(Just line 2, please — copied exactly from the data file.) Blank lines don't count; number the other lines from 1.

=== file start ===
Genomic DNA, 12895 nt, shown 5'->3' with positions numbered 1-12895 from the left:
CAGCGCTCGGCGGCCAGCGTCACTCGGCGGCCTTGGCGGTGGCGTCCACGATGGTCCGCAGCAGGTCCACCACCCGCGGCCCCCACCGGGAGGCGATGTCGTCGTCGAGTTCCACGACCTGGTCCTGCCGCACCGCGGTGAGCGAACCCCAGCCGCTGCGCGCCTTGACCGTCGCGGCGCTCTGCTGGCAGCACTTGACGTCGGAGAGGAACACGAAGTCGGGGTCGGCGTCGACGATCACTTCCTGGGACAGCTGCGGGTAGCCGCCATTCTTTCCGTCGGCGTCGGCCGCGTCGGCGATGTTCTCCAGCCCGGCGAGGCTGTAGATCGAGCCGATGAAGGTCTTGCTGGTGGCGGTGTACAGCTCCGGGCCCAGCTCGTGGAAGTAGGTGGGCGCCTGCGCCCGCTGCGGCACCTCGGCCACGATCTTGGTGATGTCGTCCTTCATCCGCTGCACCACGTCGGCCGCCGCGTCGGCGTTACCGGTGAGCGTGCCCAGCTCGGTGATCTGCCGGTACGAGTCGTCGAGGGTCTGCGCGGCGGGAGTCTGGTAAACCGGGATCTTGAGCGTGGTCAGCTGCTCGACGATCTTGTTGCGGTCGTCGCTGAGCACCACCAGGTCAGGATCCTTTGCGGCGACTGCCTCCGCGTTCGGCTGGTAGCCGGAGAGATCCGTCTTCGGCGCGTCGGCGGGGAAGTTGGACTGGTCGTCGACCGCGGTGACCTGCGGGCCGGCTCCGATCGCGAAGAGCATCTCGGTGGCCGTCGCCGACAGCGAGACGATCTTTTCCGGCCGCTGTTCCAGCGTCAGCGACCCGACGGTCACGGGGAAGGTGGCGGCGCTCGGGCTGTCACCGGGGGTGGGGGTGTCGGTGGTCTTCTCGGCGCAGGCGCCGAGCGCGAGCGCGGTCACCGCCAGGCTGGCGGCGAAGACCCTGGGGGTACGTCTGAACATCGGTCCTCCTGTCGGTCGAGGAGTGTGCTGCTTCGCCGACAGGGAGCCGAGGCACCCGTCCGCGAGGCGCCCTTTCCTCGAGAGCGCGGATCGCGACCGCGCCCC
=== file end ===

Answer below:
CAGCGCTCGGCGGCCAGCGTCACTCGGCGGCCTTGGCGGTGGCGTCCACGATGGTCCGCAGCAGGTCCACCACCCGCGGCCCCCACCGGGAGGCGATGTCGTCGTCGAGTTCCACGACCTGGTCCTGCCGCACCGCGGTGAGCGAACCCCAGCCGCTGCGCGCCTTGACCGTCGCGGCGCTCTGCTGGCAGCACTTGACGTCGGAGAGGAACACGAAGTCGGGGTCGGCGTCGACGATCACTTCCTGGGACAGCTGCGGGTAGCCGCCATTCTTTCCGTCGGCGTCGGCCGCGTCGGCGATGTTCTCCAGCCCGGCGAGGCTGTAGATCGAGCCGATGAAGGTCTTGCTGGTGGCGGTGTACAGCTCCGGGCCCAGCTCGTGGAAGTAGGTGGGCGCCTGCGCCCGCTGCGGCACCTCGGCCACGATCTTGGTGATGTCGTCCTTCATCCGCTGCACCACGTCGGCCGCCGCGTCGGCGTTACCGGTGAGCGTGCCCAGCTCGGTGATCTGCCGGTACGAGTCGTCGAGGGTCTGCGCGGCGGGAGTCTGGTAAACCGGGATCTTGAGCGTGGTCAGCTGCTCGACGATCTTGTTGCGGTCGTCGCTGAGCACCACCAGGTCAGGATCCTTTGCGGCGACTGCCTCCGCGTTCGGCTGGTAGCCGGAGAGATCCGTCTTCGGCGCGTCGGCGGGGAAGTTGGACTGGTCGTCGACCGCGGTGACCTGCGGGCCGGCTCCGATCGCGAAGAGCATCTCGGTGGCCGTCGCCGACAGCGAGACGATCTTTTCCGGCCGCTGTTCCAGCGTCAGCGACCCGACGGTCACGGGGAAGGTGGCGGCGCTCGGGCTGTCACCGGGGGTGGGGGTGTCGGTGGTCTTCTCGGCGCAGGCGCCGAGCGCGAGCGCGGTCACCGCCAGGCTGGCGGCGAAGACCCTGGGGGTACGTCTGAACATCGGTCCTCCTGTCGGTCGAGGAGTGTGCTGCTTCGCCGACAGGGAGCCGAGGCACCCGTCCGCGAGGCGCCCTTTCCTCGAGAGCGCGGATCGCGACCGCGCCCC